Report: Turkey shows support for Palestinian efforts to seek UN recognition
Turkey's Ambassador to the UN reportedly says the Palestinian Authority has proved they deserve to attain internationally recognized statehood, while the Turkish president says an Israeli-Palestinian deal is essential for peace in the region.
In a report published Saturday in the Turkish daily, Today's Zaman, the Turkish Ambassador to the UN expressed his support for Palestinian statehood, urging the international community to follow suit.
"The time has come to show solidarity with the Palestinians and help them to live in peace and dignity," said the Turkish Ambassador to the UN Ertuğrul Apakan during a UN Security Council debate on the Middle East on Thursday.
According to the report in Today's Zaman, Apakan said that if the Palestinians prove they are ready to become a full UN member, instead of maintaining their current observer status, the international community should not "turn a blind eye to their just and legitimate appeal."
“Through their state building efforts, the Palestinian Authority has proven to all the skeptics that they deserve to attain their decades-long target of internationally recognized statehood, even though they continue to suffer under occupation,” said Apakan, according to the report.
In a New York Times editorial Thursday, Turkish President Abdullah Gul spoke of the importance of peace between Israel and the Palestinians. He said that a "dignified and viable Palestine," living side by side with Israel, would fortify Israel's security.
According to the report, Gul said that the plight of the Palestinians has been a cause of unrest and conflict in the Middle East and a pretext for extremism in other parts of the world. "Israel cannot afford to be perceived as an apartheid island surrounded by an Arab sea of anger and hostility," said the Turkish president.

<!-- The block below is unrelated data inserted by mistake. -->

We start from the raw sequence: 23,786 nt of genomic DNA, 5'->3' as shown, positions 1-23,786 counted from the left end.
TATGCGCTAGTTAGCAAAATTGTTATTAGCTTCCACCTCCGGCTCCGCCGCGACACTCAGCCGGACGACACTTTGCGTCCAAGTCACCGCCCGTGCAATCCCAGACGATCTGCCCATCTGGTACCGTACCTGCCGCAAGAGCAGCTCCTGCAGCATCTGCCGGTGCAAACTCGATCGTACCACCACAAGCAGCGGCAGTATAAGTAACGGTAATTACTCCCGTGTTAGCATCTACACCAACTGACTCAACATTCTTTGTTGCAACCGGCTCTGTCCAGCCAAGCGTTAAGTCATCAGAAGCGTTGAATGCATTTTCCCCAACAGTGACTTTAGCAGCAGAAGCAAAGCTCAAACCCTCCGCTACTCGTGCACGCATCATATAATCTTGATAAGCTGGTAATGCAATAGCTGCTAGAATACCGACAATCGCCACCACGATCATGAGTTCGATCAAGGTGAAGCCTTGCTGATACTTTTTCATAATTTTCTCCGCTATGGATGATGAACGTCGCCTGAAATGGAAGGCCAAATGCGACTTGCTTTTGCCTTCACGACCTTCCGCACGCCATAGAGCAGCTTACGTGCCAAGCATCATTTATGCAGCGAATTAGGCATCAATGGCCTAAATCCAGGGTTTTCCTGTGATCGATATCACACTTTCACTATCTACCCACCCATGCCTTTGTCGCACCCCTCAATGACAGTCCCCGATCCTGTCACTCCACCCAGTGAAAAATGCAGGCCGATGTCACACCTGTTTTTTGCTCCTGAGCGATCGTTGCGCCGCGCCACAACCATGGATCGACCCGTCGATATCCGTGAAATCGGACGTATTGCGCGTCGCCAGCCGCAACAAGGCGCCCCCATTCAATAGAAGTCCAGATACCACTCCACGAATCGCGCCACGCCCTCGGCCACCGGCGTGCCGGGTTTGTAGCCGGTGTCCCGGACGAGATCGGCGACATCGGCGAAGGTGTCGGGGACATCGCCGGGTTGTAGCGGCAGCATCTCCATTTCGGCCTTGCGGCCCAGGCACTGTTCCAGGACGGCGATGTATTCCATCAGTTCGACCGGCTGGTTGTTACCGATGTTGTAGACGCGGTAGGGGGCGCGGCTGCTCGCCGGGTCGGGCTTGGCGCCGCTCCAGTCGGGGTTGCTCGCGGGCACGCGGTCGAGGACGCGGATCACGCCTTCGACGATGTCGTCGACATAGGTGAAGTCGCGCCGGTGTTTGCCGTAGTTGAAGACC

He added that Turkey would benefit from a peaceful Middle East and is "therefore ready to use our full capacity to facilitate constructive negotiations."
Israel's relationship with Turkey, once a key Mideast ally, has severely deteriorated since the Gaza war of the winter of 2008-2009, after which Ankara had severely criticized Jerusalem for use of excessive force in a dense civilian population.
The ties between the once stanch allies continued to worsen following Israel's raid on a Turkish Gaza aid flotilla in May of 2010, which resulted in the deaths of nine Turkish activists.
Turkey has repeatedly urged Israel to apologize for its boarding of the Gaza flotilla, demanding that it compensate the families of those injured and killed in the incident, demands that were rejected by Israel.
Recently, Turkish officials indicated they rejected a request from Israel to help stop activists sailing to Gaza on the first anniversary of an Israeli raid on a Turkish ship, saying flotilla plan was not Ankara's concern.
The Free Gaza Movement, a pro-Palestinian activist umbrella group, has said that a flotilla expected in late May would comprise 15 ships with international passengers including Europeans and Americans.
Israel's ambassador to Turkey, Gaby Levy, asked the Turkish government this month to help stop the activists, saying sending humanitarian aide to Gaza outside legal channels was a "provocation," an Israeli diplomatic official told Reuters.
According to the report in Today's Zaman, the Turkish ambassador the UN said, "It should also be borne in mind that the phenomenon of humanitarian convoys to Gaza cannot simply be explained away as unilateral provocations.”
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